The Bears rested all of their starters on offense and defense, leaving their second- and third-team units to try and lead their team to victory at MetLife Stadium.
New York—who only willingly benched two of their starters: Saquon Barkley and Evan Engram—predictably had their way with Chicago’s backups early on. Even when the Giants led their backups onto the field, the Bears had still trouble stopping them, falling short in a 32-13 defeat.
Though the Bears struggled on both sides of the ball, there were still some positive anecdotes to take away from this week’s preseason game. Here are some notes on how their backups fared last night.
As one would expect, the Bears had issues marching the ball down the field against the Giants’ starting defense.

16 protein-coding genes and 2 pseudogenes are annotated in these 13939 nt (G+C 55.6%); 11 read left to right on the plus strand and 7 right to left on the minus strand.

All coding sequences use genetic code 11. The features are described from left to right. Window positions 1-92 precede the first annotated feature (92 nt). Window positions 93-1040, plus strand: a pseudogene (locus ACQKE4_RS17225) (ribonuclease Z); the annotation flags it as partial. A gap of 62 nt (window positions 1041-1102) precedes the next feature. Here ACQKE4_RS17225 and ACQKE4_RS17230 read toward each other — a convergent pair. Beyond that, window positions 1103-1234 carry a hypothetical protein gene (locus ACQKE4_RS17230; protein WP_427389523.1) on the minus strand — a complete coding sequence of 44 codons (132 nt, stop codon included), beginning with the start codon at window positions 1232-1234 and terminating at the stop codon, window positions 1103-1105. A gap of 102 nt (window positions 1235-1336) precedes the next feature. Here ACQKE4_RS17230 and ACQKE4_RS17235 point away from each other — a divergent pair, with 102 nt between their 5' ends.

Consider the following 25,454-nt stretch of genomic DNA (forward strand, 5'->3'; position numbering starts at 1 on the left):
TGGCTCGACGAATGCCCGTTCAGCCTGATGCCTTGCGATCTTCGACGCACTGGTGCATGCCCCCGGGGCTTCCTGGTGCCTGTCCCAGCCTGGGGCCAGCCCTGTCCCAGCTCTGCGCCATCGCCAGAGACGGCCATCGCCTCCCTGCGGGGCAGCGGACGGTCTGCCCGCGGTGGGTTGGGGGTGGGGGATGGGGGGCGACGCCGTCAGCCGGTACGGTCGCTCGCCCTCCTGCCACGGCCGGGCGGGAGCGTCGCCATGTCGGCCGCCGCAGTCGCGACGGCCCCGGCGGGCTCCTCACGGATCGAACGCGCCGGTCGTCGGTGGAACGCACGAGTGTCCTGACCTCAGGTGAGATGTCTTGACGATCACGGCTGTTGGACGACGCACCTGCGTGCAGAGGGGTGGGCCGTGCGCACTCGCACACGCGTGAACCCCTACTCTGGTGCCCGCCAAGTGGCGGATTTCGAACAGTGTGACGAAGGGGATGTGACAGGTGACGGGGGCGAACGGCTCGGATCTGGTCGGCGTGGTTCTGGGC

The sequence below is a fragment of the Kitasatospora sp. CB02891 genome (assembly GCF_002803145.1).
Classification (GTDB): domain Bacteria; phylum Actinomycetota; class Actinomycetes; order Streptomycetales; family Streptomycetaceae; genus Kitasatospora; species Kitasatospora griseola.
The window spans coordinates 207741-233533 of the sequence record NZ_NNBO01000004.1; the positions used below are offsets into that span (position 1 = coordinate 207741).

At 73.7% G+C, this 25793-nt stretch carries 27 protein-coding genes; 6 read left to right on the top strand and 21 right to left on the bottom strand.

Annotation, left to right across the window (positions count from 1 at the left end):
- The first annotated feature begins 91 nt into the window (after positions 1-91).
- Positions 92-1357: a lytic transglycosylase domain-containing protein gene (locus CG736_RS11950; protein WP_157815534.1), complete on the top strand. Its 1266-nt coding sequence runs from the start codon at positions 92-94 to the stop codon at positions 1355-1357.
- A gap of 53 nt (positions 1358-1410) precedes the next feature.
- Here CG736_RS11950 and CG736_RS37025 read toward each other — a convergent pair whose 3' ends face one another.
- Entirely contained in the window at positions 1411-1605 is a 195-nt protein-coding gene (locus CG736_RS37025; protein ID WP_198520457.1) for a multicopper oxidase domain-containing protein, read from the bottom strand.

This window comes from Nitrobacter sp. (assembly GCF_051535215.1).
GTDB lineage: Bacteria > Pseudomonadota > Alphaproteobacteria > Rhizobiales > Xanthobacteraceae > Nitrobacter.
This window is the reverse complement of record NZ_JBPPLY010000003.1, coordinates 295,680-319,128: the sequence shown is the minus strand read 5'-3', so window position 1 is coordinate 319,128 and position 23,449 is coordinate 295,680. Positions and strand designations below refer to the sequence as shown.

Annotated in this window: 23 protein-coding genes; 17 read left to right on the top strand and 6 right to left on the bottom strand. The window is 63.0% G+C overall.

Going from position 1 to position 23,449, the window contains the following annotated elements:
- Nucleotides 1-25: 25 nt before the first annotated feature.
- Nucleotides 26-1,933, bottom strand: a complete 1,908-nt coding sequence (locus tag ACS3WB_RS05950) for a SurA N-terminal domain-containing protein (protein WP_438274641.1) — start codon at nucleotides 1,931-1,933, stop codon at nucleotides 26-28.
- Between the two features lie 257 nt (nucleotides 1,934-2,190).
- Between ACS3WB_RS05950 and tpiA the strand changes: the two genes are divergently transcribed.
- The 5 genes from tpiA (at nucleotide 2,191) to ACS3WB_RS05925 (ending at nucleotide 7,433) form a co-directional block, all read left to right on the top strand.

The likes of Dalvin Tomlinson and Dexter Lawrence made the jobs of Chicago’s second-team offensive line difficult early in the game. The Bears were unable to ignite a spark in the running game from the get-go, but they even struggled against New York’s backups. Chicago ran for just 34 yards on 20 attempts, with 23 of them coming from Ryan Nall on seven carries. Kerrith Whyte Jr. was able to pick up the team’s only touchdown on a one-yard touchdown to
The poor offensive line play hindered both quarterbacks, too. Chase Daniel was sacked three times, though he was mostly at fault for the bobbled snap that ended up in a safety. He completed 12 of his 18 passes for a 66.7 completion percentage, but he ended up with just 103 yards, he struggled mightily in terms of pocket presence, and he failed to extend plays after his offensive line collapsed.